Consider supporting Yampa River Botanic Park on Colorado Gives Day, December 8, 2015

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Coming June 2016 North American Rock Garden Society Annual Meeting in Steamboat !

Work on the 2016 NARGS Annual meeting in Steamboat Springs June 23-27 is progressing apace. We will be using the newly rebuilt Colorado Mountain College Campus which offers spectacular views of the Yampa Valley for the conference and several local hotels/campgrounds for lodging. A series of local garden tours, hikes to see Rocky Mountain flowers in the wild , plant sales, book sales and signing by local and nationally known authors will round out the conference. A potpourri of regional, national and international speakers will cover various aspects of the world's steppes and semiarid mountain ranges with reference to the garden as well as the wild. Several hikes on both Saturday 25 and Sunday 26 showcasing a variety of habitats and suitable for different levels of ability are planned. A great wildflower display this year will hopefully be repeated in 2016.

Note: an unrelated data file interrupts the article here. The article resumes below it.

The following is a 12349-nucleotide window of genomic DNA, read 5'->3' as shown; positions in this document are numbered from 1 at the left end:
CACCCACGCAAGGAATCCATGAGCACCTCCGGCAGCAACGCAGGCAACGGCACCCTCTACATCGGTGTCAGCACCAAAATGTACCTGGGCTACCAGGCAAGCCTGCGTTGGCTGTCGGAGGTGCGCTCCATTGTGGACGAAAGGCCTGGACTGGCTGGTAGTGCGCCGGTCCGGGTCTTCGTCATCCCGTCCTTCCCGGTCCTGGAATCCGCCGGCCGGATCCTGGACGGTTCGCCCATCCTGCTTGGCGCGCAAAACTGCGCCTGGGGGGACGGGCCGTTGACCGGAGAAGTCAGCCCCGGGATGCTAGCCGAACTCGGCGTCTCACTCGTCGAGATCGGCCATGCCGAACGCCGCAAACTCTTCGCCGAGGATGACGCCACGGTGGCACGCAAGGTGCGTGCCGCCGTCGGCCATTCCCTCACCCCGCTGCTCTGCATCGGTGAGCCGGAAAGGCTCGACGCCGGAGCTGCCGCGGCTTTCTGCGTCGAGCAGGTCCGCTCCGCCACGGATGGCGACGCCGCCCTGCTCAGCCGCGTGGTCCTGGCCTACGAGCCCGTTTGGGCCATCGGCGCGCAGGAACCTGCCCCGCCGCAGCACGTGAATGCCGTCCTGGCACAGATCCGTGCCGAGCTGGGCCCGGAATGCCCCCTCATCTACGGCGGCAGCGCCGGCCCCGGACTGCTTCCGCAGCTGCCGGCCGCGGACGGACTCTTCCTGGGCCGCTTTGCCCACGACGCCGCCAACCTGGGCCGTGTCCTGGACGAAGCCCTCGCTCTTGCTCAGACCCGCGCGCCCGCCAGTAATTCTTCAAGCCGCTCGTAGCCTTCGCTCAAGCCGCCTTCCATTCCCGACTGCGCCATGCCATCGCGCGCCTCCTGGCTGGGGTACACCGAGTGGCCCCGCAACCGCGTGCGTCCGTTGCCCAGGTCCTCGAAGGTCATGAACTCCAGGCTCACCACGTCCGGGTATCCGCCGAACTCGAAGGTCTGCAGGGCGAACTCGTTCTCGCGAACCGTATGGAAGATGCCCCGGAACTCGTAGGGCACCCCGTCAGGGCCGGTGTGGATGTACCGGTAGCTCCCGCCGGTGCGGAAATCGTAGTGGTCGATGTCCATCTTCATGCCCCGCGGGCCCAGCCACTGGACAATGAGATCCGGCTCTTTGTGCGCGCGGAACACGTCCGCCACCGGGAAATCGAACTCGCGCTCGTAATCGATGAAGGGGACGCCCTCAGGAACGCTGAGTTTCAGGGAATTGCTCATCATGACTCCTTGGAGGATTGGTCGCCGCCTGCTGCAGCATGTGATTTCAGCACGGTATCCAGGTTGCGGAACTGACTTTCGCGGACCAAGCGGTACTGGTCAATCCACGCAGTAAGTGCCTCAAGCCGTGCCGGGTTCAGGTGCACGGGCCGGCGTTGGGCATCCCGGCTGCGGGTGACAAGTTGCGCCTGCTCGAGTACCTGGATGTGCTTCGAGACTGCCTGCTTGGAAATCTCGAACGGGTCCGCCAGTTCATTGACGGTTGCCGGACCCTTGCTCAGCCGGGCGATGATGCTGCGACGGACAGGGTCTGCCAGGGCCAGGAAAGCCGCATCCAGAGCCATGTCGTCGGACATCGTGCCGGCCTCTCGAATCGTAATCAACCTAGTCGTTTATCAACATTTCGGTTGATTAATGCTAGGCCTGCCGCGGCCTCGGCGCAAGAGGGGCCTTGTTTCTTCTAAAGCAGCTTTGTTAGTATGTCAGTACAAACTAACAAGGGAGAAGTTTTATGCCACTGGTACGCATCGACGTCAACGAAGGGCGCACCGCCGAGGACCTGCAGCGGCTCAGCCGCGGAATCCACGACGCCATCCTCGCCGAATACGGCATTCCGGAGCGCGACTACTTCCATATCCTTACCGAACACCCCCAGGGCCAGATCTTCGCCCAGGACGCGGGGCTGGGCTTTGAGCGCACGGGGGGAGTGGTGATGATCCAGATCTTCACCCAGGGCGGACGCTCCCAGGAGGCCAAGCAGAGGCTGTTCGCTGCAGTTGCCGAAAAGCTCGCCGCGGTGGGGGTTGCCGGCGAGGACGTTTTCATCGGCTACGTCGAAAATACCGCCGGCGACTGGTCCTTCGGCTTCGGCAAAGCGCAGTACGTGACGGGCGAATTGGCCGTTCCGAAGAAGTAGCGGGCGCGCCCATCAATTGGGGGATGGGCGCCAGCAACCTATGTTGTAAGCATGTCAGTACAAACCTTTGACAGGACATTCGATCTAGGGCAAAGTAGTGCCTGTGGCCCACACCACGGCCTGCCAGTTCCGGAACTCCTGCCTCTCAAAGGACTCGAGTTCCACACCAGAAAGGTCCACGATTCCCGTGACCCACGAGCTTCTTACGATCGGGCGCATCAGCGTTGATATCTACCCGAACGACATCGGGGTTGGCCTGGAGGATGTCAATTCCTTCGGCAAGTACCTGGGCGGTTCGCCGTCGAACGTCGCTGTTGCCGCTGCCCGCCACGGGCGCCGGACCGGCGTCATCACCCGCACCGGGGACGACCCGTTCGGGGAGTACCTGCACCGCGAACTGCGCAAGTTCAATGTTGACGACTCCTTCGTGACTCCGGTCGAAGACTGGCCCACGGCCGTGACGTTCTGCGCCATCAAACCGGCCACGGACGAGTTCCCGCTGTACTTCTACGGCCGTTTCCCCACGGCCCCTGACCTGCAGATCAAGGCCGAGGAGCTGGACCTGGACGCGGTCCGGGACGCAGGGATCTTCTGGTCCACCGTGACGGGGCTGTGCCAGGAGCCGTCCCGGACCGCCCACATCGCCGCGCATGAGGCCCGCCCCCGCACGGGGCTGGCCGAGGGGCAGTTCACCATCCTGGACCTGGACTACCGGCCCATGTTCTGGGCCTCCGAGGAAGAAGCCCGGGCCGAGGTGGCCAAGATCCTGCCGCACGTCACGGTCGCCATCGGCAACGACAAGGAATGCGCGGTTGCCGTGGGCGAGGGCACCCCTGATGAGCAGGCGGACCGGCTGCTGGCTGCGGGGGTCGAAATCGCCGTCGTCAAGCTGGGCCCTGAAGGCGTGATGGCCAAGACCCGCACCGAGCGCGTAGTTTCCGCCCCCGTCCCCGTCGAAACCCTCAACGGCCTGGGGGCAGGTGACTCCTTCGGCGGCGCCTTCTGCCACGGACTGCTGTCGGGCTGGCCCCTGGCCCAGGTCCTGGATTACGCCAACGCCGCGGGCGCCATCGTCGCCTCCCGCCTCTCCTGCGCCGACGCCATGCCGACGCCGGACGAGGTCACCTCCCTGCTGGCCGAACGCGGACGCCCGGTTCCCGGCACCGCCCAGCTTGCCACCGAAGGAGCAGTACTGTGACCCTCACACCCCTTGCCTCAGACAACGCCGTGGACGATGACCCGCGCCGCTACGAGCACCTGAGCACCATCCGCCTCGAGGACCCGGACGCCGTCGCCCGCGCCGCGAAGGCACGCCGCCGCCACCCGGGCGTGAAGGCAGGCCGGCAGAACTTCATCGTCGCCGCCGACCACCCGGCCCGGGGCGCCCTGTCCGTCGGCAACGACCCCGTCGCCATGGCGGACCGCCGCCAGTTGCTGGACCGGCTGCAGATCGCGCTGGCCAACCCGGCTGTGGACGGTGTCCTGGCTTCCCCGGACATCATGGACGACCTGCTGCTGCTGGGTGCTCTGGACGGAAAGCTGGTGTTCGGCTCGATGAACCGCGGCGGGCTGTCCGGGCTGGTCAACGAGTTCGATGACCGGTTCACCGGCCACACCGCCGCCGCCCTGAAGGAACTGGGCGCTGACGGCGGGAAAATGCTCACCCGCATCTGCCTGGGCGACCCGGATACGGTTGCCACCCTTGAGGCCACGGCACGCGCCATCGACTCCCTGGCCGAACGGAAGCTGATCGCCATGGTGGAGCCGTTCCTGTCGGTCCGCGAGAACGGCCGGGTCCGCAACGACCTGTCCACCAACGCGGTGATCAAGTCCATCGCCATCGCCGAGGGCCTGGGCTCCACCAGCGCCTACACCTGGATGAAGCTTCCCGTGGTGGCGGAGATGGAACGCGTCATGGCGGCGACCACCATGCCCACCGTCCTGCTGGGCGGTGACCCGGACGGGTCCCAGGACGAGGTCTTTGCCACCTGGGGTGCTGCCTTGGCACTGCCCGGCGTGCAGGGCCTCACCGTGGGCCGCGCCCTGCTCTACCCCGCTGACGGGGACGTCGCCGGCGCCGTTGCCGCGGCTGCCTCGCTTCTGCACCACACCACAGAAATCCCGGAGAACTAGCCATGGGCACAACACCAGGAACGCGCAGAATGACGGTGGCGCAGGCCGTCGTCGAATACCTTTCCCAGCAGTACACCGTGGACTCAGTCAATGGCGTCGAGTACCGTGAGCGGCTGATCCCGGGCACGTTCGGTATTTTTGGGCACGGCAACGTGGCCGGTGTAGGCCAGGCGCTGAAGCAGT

The Yampa River Botanic Park

Steamboat Springs Colorado Botanic Park

Beginning in 1995 the Yampa River Botanic Park sprang from a flat horse pasture to a six acre gem of ponds, berms, and over 50 gardens. It is one of the jewels of Northwest Colorado and one of a handful of botanic gardens in the State. The Park is on land donated to the City of Steamboat Springs. The facility is directed by a board of interested citizens who oversee the Park's operations and raise funds through memberships, donations, sponsorships and grants. The Park receives no tax dollars.

Steamboat Springs Botanic Park

Music on the Green

The Park is free and open to the public from the beginning of May through the end of October. It is a place to enjoy the flowers and the trees, a place to revel in Nature and a hideaway from the stress of modern life. It is a place for summer music festivals, a place for weddings and yoga and a resource to see native plants. The Yampa River starts at 12,000 feet in the Flattop mountains, 50 miles to the south, and empties into the Green River at 4,000 feet, 120 miles to the West, and eventually into the mighty Colorado. The Park sits at 6800 feet above sea level, but, through the use of microclimates designed into the Park, it supports both alpine plants and desert plants found in the Yampa River Basin.

Summer 2015 video newsletter